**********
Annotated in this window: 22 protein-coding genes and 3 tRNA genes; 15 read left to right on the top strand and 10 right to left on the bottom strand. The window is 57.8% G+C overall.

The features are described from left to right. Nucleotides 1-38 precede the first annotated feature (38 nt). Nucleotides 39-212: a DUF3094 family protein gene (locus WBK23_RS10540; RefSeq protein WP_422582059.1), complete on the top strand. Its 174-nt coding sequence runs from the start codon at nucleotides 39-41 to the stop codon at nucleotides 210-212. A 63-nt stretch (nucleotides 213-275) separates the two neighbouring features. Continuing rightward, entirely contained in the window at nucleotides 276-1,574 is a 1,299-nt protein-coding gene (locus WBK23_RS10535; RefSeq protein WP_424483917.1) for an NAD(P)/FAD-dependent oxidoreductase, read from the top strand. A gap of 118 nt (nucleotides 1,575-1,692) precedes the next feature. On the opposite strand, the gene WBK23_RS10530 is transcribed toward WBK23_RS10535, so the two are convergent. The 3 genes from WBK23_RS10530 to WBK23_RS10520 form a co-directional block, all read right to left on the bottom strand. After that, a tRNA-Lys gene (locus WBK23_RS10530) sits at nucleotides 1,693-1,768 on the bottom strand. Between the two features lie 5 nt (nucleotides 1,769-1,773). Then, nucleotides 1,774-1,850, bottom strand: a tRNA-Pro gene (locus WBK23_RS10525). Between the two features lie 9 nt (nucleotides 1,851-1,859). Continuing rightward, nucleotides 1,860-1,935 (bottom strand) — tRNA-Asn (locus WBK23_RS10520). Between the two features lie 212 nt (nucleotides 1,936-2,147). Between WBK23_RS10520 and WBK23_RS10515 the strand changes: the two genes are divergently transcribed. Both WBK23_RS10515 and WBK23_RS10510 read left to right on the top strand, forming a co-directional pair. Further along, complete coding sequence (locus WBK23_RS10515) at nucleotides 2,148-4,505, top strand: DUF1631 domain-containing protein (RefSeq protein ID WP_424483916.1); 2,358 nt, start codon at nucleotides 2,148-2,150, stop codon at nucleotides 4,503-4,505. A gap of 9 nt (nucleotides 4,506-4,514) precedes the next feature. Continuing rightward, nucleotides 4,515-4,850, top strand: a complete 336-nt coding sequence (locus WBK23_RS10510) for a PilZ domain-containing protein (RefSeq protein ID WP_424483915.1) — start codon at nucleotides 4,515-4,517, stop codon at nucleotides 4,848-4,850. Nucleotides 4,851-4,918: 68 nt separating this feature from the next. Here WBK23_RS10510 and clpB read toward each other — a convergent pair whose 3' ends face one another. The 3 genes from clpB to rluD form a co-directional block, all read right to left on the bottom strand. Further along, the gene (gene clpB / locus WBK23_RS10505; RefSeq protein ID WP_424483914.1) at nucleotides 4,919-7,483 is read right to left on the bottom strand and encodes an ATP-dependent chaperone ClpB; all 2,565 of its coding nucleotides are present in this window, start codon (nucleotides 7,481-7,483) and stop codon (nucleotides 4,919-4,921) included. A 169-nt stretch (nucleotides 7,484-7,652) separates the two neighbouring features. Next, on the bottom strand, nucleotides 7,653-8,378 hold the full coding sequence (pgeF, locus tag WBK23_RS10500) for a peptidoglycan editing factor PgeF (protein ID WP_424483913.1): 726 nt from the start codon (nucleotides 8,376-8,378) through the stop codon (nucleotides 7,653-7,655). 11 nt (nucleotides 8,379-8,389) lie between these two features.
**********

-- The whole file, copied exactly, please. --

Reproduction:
Annotated in this window: 22 protein-coding genes and 3 tRNA genes; 15 read left to right on the top strand and 10 right to left on the bottom strand. The window is 57.8% G+C overall.

The features are described from left to right. Nucleotides 1-38 precede the first annotated feature (38 nt). Nucleotides 39-212: a DUF3094 family protein gene (locus WBK23_RS10540; RefSeq protein WP_422582059.1), complete on the top strand. Its 174-nt coding sequence runs from the start codon at nucleotides 39-41 to the stop codon at nucleotides 210-212. A 63-nt stretch (nucleotides 213-275) separates the two neighbouring features. Continuing rightward, entirely contained in the window at nucleotides 276-1,574 is a 1,299-nt protein-coding gene (locus WBK23_RS10535; RefSeq protein WP_424483917.1) for an NAD(P)/FAD-dependent oxidoreductase, read from the top strand. A gap of 118 nt (nucleotides 1,575-1,692) precedes the next feature. On the opposite strand, the gene WBK23_RS10530 is transcribed toward WBK23_RS10535, so the two are convergent. The 3 genes from WBK23_RS10530 to WBK23_RS10520 form a co-directional block, all read right to left on the bottom strand. After that, a tRNA-Lys gene (locus WBK23_RS10530) sits at nucleotides 1,693-1,768 on the bottom strand. Between the two features lie 5 nt (nucleotides 1,769-1,773). Then, nucleotides 1,774-1,850, bottom strand: a tRNA-Pro gene (locus WBK23_RS10525). Between the two features lie 9 nt (nucleotides 1,851-1,859). Continuing rightward, nucleotides 1,860-1,935 (bottom strand) — tRNA-Asn (locus WBK23_RS10520). Between the two features lie 212 nt (nucleotides 1,936-2,147). Between WBK23_RS10520 and WBK23_RS10515 the strand changes: the two genes are divergently transcribed. Both WBK23_RS10515 and WBK23_RS10510 read left to right on the top strand, forming a co-directional pair. Further along, complete coding sequence (locus WBK23_RS10515) at nucleotides 2,148-4,505, top strand: DUF1631 domain-containing protein (RefSeq protein ID WP_424483916.1); 2,358 nt, start codon at nucleotides 2,148-2,150, stop codon at nucleotides 4,503-4,505. A gap of 9 nt (nucleotides 4,506-4,514) precedes the next feature. Continuing rightward, nucleotides 4,515-4,850, top strand: a complete 336-nt coding sequence (locus WBK23_RS10510) for a PilZ domain-containing protein (RefSeq protein ID WP_424483915.1) — start codon at nucleotides 4,515-4,517, stop codon at nucleotides 4,848-4,850. Nucleotides 4,851-4,918: 68 nt separating this feature from the next. Here WBK23_RS10510 and clpB read toward each other — a convergent pair whose 3' ends face one another. The 3 genes from clpB to rluD form a co-directional block, all read right to left on the bottom strand. Further along, the gene (gene clpB / locus WBK23_RS10505; RefSeq protein ID WP_424483914.1) at nucleotides 4,919-7,483 is read right to left on the bottom strand and encodes an ATP-dependent chaperone ClpB; all 2,565 of its coding nucleotides are present in this window, start codon (nucleotides 7,481-7,483) and stop codon (nucleotides 4,919-4,921) included. A 169-nt stretch (nucleotides 7,484-7,652) separates the two neighbouring features. Next, on the bottom strand, nucleotides 7,653-8,378 hold the full coding sequence (pgeF, locus tag WBK23_RS10500) for a peptidoglycan editing factor PgeF (protein ID WP_424483913.1): 726 nt from the start codon (nucleotides 8,376-8,378) through the stop codon (nucleotides 7,653-7,655). 11 nt (nucleotides 8,379-8,389) lie between these two features.